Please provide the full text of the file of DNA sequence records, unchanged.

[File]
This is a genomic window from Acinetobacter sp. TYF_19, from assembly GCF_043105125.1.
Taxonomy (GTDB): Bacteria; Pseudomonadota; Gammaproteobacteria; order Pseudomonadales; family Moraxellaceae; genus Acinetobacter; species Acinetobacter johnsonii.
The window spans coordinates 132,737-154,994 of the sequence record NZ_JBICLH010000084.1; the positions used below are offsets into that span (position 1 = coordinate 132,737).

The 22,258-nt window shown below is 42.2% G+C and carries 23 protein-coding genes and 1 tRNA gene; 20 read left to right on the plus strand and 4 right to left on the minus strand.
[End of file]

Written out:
This is a genomic window from Acinetobacter sp. TYF_19, from assembly GCF_043105125.1.
Taxonomy (GTDB): Bacteria; Pseudomonadota; Gammaproteobacteria; order Pseudomonadales; family Moraxellaceae; genus Acinetobacter; species Acinetobacter johnsonii.
The window spans coordinates 132,737-154,994 of the sequence record NZ_JBICLH010000084.1; the positions used below are offsets into that span (position 1 = coordinate 132,737).

The 22,258-nt window shown below is 42.2% G+C and carries 23 protein-coding genes and 1 tRNA gene; 20 read left to right on the plus strand and 4 right to left on the minus strand.